given to the squadron by Cpl. Joe
Mastroeni. We are sorry that J.
had to leave before we had a chance
to thank him in person. Again we
are in Joe's debt.
-Pvt. Mims Esquire.

There was the eager soldier
who joined the Arti'llery. The
first week he wrote home:
'Seeing action already. Spent
all afternoon shelling peas.'

Now they're rationing sweat-
ers. Two points are required.


out a combination ot unfavorable
weather and some volunteer h.". ,rA
ters will probably result in the .c-
letion of watermelon.
Add things we'd like to see in the
P. X.-some heat rash powder. Some
of the boys, and especially the cooks,
have some bad cases of heat raSm
-Cpl. Marvin Catter.


A PIN-UP FOR YOUR MEMORY


U'f &EWI'~AL1
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HALT!/


July 17, 1943


Page 9


,." .


THE TYNDALL TARGET







THE TYNDALL TARGET


EDWARDS LEADS TORNADOES IN 8 TO 2 VICTORY


GETS 3 HITS IN 4 TIleS

AT BAT AGAINST

BENNING NINE

Flanagan and Davis Hold
Rifles to 2 Hits
In Game Here

Larrupin' Lou Edwards left a
hospital bed last Saturday to
lead the Tornadoes to an 8-2
triumph over the highly touted
Fort Bening Rifles nine.
Edwards, with his ailing ankle
well taped, slammed out three
hits in his four times at bat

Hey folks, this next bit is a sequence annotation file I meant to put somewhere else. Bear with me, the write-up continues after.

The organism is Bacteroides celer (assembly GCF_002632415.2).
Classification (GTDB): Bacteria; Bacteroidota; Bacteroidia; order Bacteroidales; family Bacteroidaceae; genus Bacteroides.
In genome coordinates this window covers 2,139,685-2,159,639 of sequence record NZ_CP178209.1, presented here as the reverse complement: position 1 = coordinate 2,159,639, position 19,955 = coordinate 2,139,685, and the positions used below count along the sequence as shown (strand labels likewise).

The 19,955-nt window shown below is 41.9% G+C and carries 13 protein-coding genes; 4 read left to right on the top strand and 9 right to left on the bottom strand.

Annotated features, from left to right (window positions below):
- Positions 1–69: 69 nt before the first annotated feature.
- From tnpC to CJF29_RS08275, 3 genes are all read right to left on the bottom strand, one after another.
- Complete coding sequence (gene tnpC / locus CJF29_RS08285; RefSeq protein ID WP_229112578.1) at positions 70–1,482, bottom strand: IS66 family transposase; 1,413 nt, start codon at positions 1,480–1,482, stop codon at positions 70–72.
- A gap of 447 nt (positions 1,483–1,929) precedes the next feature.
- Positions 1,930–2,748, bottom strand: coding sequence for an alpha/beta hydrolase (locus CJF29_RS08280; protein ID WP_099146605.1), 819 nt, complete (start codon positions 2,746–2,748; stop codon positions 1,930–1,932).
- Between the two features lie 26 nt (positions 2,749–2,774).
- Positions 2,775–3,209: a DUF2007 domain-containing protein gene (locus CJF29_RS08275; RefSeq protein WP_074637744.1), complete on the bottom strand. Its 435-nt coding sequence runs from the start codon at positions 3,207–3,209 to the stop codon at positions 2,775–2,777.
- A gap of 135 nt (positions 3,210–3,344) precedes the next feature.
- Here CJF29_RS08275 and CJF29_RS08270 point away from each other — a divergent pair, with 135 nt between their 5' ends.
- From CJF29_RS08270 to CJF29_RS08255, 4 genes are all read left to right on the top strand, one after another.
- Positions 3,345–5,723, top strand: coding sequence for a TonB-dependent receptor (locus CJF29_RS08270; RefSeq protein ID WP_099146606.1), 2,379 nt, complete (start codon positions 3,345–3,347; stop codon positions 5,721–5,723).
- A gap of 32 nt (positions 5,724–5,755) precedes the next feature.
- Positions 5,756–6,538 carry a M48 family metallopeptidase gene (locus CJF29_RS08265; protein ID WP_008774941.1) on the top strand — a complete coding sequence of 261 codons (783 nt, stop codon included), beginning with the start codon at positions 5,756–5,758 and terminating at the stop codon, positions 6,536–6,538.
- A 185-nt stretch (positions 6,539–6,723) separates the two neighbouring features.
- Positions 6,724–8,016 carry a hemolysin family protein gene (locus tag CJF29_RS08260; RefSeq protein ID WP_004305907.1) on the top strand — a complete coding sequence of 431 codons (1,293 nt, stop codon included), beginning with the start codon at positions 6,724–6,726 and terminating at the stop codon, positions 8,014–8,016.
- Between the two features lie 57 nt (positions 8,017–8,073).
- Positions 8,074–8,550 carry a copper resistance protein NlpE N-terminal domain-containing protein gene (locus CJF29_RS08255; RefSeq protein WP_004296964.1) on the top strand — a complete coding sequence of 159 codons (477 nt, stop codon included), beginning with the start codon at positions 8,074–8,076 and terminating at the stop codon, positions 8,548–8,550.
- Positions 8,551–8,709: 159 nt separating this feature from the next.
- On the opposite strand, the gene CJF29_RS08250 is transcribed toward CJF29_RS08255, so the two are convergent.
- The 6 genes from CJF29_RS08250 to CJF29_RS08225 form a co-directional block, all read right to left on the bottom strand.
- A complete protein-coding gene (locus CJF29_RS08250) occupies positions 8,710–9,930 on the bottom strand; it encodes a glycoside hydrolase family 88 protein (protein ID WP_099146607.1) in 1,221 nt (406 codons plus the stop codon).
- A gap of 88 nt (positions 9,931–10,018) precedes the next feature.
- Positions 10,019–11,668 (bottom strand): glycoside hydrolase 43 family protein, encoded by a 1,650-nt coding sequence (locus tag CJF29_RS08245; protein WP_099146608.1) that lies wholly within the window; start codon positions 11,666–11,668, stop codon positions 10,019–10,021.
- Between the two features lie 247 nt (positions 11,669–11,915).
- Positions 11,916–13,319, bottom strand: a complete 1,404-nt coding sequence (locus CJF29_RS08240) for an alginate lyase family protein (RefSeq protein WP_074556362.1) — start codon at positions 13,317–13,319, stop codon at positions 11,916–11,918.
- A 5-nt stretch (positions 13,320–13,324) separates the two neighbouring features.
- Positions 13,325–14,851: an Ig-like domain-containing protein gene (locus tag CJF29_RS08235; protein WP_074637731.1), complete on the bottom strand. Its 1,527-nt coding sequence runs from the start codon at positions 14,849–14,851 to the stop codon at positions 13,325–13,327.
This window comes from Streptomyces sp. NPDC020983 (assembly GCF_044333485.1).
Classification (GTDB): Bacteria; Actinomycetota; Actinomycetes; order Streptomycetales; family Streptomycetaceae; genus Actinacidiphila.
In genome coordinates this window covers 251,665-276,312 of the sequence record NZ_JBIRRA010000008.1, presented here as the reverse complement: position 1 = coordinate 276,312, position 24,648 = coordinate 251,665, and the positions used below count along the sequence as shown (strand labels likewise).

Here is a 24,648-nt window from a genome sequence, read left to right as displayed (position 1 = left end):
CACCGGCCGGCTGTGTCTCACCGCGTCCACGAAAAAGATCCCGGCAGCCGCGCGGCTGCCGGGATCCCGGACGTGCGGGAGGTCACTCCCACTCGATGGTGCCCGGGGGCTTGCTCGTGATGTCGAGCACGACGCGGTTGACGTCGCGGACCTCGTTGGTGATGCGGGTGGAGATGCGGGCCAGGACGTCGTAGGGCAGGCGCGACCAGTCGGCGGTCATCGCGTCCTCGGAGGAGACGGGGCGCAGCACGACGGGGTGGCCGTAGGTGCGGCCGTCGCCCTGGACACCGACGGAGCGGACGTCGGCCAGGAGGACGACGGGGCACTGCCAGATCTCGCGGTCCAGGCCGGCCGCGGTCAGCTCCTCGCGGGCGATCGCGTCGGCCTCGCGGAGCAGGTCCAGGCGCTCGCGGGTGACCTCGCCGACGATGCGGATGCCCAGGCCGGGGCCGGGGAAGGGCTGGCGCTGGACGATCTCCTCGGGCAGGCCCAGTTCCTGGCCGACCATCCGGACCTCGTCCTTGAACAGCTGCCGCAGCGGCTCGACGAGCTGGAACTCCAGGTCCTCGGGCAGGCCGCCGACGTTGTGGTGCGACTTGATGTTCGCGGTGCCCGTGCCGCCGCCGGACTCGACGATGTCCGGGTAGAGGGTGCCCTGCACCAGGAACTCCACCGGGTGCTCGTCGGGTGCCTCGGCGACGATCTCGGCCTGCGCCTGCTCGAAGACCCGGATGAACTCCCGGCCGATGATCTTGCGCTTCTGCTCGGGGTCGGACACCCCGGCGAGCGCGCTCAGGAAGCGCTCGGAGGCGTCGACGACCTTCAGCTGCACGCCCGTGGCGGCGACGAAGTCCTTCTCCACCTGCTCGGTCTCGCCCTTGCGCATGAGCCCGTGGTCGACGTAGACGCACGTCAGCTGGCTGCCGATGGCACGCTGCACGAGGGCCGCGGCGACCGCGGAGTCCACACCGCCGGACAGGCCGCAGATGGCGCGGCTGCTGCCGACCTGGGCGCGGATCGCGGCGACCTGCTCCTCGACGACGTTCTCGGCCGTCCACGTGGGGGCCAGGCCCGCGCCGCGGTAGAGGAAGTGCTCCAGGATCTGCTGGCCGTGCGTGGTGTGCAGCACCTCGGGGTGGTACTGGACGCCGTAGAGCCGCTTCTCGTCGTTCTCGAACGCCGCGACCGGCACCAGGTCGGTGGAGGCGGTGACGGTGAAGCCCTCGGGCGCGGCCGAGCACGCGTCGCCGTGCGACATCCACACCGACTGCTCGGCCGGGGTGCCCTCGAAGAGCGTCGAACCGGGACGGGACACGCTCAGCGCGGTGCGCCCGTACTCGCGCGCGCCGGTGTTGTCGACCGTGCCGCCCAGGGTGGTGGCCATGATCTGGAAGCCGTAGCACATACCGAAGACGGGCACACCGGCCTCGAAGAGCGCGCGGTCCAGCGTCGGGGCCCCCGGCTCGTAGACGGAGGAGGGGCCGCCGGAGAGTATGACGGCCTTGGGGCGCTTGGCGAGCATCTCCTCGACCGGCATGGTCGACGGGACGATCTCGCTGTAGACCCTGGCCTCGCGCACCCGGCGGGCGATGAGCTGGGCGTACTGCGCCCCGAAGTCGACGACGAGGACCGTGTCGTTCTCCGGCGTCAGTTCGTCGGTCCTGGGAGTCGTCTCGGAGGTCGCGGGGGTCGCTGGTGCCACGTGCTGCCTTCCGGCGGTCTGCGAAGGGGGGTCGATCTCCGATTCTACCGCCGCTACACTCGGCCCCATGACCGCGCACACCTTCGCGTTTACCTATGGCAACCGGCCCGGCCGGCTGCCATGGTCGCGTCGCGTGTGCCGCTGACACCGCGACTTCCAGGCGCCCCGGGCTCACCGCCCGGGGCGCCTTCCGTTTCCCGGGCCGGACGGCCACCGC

and also twice crossed the plate
personally.
*Joe" Flanagan started on the
mound for the Tornadoes and re-
ceived credit for the victory,.
although relieved by Bill Davis
in the sixth. Flanagan allowed
the Benning team two runs on two
hits during his stay on the mound
while Davis held the enemy bat-
ters hitless for the last three
innings.
Clyde Didier, scrappy Tornadc
backstop, also contributed great-
ly to the Tyndall cause with 3
hits in five trips to the plate.
Capt. William Bessinger pitched
the entire game for the Rifles,
giving up 13 hits.
Sunday morning showers made the
diamond unfit for use for what
was to have been the second game
between the two teams.
Tomorrow the Tornadoes will
meet the local Naval Base nine on
the post athletic field. The
game will begin at 2 P.M..


BBENINO
Gazzaro, 3b
Wright, rf
8orrels, as
Struck, cf
Berry, lb
Colcy, If
R oz k, c
Bach 2b
Bessinger, p
MeAloon,#
etrlee *
Totals
t Batted for

T RADOES
Dig tr, C
Busby, Sb
Brown, 2b
Idwards, If
Hines, ss
Manderson cf
Jackrel, if
Costigan, lb
Flanalan, p
Tarr t
Davis S
Rheess se
Totals
Batted for
Batted for

BENNING 0
TYNDALL 0


AB R I
3 1 C
2 0 (
3 0 (
4 0
0 C
1 0
3 0 C
4 0 (
1 0 (
3 1 1
31 2 :
Wright in 5th.
LRoak In 5th.
AB R I
5 1 :
5 1 1
5 1 1
4 2 1
4 1
4 1
1 0 (
4 0 1
2 0 C
2 0 1
2 1 C
1 o0
39 8 1V
Jackrel In 5th.
Planagan in 6th.
Edwards in 8th.
0 0 1 1 0 0 0 0 2
2 2 0 0 1 2 1 8


MAJOR LEAGUE STANDINGS


(As of Friday,
AMERICAN LEAGUE
New York...........
Detroit.............
Washington.........
Chicago.. .........
St. Louis..........
Cleveland...........
Boston............
Philadelphia.......



NATIONAL LEAGUE
St. Louis..........
Brooklyn...........
Pittsburgh ........
Cincinnatti........
Philadelphia.......
Boston............
Chicago............
New York............


July 16)
W L
43 20
38 25
41 37
36 36
36 37
35 39
35 40
34 44


Pet.
.589
.521
.520
.500
.493
.473
.467
.436



Pet.
.662
.580
.524
.510
.449
.444
.439
.398


STARS IN RELIEF ROLE


Sgt. William Davis of the
Zebras, who relieved Tornado
hurler Flanagan in the 6th in-